Found in Translation – Bringing Russian and Punjabi to British Stages

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A thinking-networking event for performers, theatre programmers, academics and students.

Wednesday 5 June 2019, with live performances.

At Wolfson College, University of Oxford

  • How does a brand new play from Russia or Ukraine actually reach a British theatre stage?
  • How does a multilingual Punjabi-Urdu-Hindi-English poem play out with British audiences?
  • What acts of ‘translation’ are needed to realise these creative or poetic journeys?
  • What kinds of partnerships can bring multilingual performances to UK stages?

These are some of the questions which will be addressed at this event!

Programme

10.00 – 10.45 Welcome, followed by introductory roundtable discussion of contemporary Russian-language drama in Russia and Ukraine, including the theatre critic Pavel Rudnev (Moscow) and the Ukrainian playwright Maksym Kurochkin.

10.45 – 11.15 Coffee

11.15 12.00 A brief presentation on Torture (2018), a startling new verbatim play by Moscow-based dissident theatre collective Teatr.doc, followed by a round-table discussion examining the processes of how this work travelled from Moscow to be performed in London in 2019, at the Royal Court Theatre. Including Larissa Itina (Anglo-Russian Culture Club) and John Farndon, Alex Thomas, and Pavel Rudnev.

12.00 – 13.00 A translation workshop: exploring how to turn a text such as Torture into a performable play. Led by Noah Birksted-Breen and Alex Thomas: Irina Pavlova with Fiona Bell; Veniamin Gushchin.

13.00 – 14.15 Sandwich lunch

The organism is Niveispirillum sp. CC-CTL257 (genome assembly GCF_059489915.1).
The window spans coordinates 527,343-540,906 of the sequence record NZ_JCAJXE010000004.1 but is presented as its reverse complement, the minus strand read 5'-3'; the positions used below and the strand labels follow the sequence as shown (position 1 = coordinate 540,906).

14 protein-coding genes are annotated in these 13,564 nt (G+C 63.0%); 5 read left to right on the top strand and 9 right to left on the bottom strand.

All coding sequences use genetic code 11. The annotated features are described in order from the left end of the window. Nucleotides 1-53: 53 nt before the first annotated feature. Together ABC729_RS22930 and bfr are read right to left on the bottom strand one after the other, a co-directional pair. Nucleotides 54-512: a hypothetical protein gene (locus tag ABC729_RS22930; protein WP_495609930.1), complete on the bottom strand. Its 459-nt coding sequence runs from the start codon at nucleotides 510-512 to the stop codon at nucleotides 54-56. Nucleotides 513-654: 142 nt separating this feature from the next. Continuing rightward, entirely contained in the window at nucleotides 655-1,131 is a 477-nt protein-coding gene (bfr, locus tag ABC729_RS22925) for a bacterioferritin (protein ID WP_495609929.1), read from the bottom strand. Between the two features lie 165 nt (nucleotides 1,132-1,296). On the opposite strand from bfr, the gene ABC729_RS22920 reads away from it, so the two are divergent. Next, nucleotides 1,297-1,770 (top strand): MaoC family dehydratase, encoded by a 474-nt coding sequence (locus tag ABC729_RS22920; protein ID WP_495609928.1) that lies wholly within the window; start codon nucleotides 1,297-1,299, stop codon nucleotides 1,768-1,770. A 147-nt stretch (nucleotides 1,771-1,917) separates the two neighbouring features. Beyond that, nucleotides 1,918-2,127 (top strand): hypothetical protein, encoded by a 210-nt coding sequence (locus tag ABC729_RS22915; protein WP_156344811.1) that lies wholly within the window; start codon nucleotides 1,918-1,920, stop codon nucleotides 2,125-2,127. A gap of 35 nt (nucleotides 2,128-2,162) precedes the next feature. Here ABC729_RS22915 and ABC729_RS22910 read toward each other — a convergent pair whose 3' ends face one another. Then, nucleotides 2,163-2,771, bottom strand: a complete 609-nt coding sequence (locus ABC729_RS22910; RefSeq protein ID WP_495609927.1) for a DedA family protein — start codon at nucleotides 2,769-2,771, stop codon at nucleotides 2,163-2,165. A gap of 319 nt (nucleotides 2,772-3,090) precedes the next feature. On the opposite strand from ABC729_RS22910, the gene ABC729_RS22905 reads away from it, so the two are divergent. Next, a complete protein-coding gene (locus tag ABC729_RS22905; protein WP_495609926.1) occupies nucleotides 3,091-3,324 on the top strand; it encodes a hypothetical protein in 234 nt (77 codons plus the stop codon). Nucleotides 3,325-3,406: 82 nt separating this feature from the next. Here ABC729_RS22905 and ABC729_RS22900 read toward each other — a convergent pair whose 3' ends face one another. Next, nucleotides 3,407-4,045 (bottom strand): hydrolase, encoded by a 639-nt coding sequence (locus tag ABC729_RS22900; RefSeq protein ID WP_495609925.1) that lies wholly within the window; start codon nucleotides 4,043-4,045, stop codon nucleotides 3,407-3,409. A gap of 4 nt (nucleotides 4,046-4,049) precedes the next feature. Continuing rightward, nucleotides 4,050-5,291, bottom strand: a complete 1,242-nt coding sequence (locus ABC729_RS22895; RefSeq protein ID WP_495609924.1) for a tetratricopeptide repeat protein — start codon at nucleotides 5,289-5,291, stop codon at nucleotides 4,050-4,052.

14.15 – 15.45  How can Ivan Vyrypaev’s beautiful and violent play Oxygen (2003) resonate with UK audiences when reworked by British hiphop artists?

A roundtable discussion with Pavel Rudnev (theatre critic), Lady Sanity and Stanza Divan (hiphop artists and adaptors), Noah Birksted-Breen (director) and Rajinder Dudrah (project curator and academic).

15.45-16.15  Tea

 

16.15 -18.00 Poetry in motion – a Slanguages event

Multilingual spoken word and hiphop performances with Rupinder Kaur (Birmingham-born Panjabi poet), Stanza Divan and Lady Sanity, followed by Q&A with audience.

 

18.30 Dinner for invited guests

 

Participation at the workshops is by invitation only; the performances will be free and open to the general public

This event is being run alongside a related workshop, ‘Staging Queer Lives in Russia and Ukraine’, in Manchester on 6 and 7 June 2019.

 

Image source: An open source image used by Teatr.doc to publicise its production of Torture: Russians protesting against the detention and torture of the 11 young people in the Penza case outside the Russian embassy in Stockholm, 29 Jan 2019.

 

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